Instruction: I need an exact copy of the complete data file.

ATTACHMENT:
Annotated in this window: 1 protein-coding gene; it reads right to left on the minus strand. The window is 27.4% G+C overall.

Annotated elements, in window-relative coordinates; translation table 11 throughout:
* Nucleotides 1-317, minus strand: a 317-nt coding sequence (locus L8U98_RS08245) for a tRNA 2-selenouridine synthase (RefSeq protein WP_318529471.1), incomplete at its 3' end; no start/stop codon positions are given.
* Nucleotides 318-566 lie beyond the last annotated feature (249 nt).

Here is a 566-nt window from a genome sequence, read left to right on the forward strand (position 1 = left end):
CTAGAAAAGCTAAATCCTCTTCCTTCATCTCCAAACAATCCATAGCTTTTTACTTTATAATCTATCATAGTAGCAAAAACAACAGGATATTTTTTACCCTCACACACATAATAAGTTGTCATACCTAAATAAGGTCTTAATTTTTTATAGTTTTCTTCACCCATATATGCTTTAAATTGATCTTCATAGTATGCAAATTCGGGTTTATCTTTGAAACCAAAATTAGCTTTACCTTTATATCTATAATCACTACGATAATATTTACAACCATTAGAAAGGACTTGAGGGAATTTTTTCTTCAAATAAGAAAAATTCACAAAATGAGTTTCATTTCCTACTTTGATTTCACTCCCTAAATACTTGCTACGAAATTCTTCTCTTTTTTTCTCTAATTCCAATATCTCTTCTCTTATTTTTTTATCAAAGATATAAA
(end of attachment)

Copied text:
Annotated in this window: 1 protein-coding gene; it reads right to left on the minus strand. The window is 27.4% G+C overall.

Annotated elements, in window-relative coordinates; translation table 11 throughout:
* Nucleotides 1-317, minus strand: a 317-nt coding sequence (locus L8U98_RS08245) for a tRNA 2-selenouridine synthase (RefSeq protein WP_318529471.1), incomplete at its 3' end; no start/stop codon positions are given.
* Nucleotides 318-566 lie beyond the last annotated feature (249 nt).

Here is a 566-nt window from a genome sequence, read left to right on the forward strand (position 1 = left end):
CTAGAAAAGCTAAATCCTCTTCCTTCATCTCCAAACAATCCATAGCTTTTTACTTTATAATCTATCATAGTAGCAAAAACAACAGGATATTTTTTACCCTCACACACATAATAAGTTGTCATACCTAAATAAGGTCTTAATTTTTTATAGTTTTCTTCACCCATATATGCTTTAAATTGATCTTCATAGTATGCAAATTCGGGTTTATCTTTGAAACCAAAATTAGCTTTACCTTTATATCTATAATCACTACGATAATATTTACAACCATTAGAAAGGACTTGAGGGAATTTTTTCTTCAAATAAGAAAAATTCACAAAATGAGTTTCATTTCCTACTTTGATTTCACTCCCTAAATACTTGCTACGAAATTCTTCTCTTTTTTTCTCTAATTCCAATATCTCTTCTCTTATTTTTTTATCAAAGATATAAA